DBB Jack-Up, an operations and maintenance service provider to offshore wind farm owners and turbine manufacturers, today released a new report on operations and maintenance in the offshore wind industry. The report based on exclusive research by MAKE Consulting focuses on technology developments and the related impact on wind farms and vessel operators. It is available for subscribers to offshorewindom.com, an online resource centre for operations and maintenance professionals in the offshore wind industry.
As wind farm owners and operators realise the increasing importance of a sound operations and maintenance (O&M) strategy, technology trends are driving major changes to this relatively young industry. These trends, featuring larger turbines installed in deeper waters further out to sea, will have an impact on not only jack-up vessels, but also the methods and cost implications of replacing major components.
Ole Jacob W. Nielsen, Head of Sales & Marketing at DBB Jack-Up Services A/S comments:
“DBB Jack-Up has commissioned this report to highlight the need for everyone involved in offshore wind O&M to keep pace with technological advancements. It reminds us that O&M accounts for around 25 per cent of a wind farm’s total lifecycle costs, and we continually need to optimise the way we approach O&M to help wind farm owners achieve maximum return from their investments.”
The average global turbine rating is expected to reach 5.9 MW by 2020, according to the report. Wind turbines’ heavier and larger components, such as the nacelles, blades and bearings, will place greater demands on the lifting capabilities of jack-up vessels.
Highlighting the urgency of preventing downtime caused by major component failure, MAKE Consulting reveals that 95 per cent of downtime is caused by 25 per cent of all turbine faults.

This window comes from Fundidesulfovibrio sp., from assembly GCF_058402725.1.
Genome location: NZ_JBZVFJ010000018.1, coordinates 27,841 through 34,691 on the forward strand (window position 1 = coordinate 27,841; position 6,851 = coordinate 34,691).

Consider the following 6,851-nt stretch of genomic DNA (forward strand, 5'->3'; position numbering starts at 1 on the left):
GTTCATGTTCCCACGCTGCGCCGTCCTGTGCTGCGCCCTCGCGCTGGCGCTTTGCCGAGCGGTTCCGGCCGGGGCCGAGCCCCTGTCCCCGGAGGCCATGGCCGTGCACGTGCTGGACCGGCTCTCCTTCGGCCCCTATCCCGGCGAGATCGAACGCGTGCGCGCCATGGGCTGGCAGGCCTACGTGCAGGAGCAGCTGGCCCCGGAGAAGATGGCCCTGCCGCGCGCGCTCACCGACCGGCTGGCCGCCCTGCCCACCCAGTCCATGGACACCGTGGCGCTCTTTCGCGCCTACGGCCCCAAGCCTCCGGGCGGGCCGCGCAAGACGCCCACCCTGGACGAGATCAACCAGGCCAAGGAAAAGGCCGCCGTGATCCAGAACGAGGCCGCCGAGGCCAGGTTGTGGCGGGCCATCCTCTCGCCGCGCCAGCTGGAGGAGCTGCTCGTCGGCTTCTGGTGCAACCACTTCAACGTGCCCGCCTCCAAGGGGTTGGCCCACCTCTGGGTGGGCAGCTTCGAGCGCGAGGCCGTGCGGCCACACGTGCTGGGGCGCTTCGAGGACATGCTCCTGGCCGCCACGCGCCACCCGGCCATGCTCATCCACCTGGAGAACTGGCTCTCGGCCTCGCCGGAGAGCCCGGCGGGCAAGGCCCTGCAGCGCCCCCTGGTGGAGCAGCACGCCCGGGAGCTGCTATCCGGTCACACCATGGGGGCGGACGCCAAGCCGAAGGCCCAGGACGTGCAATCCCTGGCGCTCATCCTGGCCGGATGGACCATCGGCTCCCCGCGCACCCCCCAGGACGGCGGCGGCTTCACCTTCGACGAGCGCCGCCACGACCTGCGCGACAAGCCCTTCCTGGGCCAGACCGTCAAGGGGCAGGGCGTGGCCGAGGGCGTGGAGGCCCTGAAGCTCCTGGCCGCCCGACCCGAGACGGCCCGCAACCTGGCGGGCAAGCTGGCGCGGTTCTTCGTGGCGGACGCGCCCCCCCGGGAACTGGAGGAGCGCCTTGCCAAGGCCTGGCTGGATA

Thorsten Jalk, CEO of DBB Jack-Up Services A/S says:
“The industry needs to be more aware of losses due to outage time, especially as turbines get larger. This report presses home the need for not just wind turbine OEMs to focus on major component reliability, but also for wind farm operators and O&M service providers to work together and plan efficiently to reduce maintenance days and, ultimately, downtime.”
- The global average turbine rating will increase from 3.9 MW to approximately 5.9 MW by 2020
- Rotor sizes will increase from today’s 100-120 m to approximately 180 m in 2020
- The standard turbine blade length will be around 80 m in 2020 compared with today’s around 60 m
- Gearboxes will increase in weight by approximately 50 tonnes by 2020
- Direct drive technology will become more mainstream
- Exchanging a generator in a gearless turbine will take approximately 600 hours
- Exchanging a gearbox on a geared turbine takes approximately 150 hours
- Geared drive technology will account for 65 per cent of new global grid-connected capacity in 2018
- 75% of failures related to turbines are minor faults and contribute to 5% of downtime
- Major failures account for 25% of all turbine faults but 95 per cent of the downtime associated with failures
- Lost production during a 14-day outage is ~€65,000 for a 3 MW turbine compared with ~€180,000 for an 8 MW turbine
- Jack-ups, floating hotels and service operation vessels will be needed for sites located more than 65 km offshore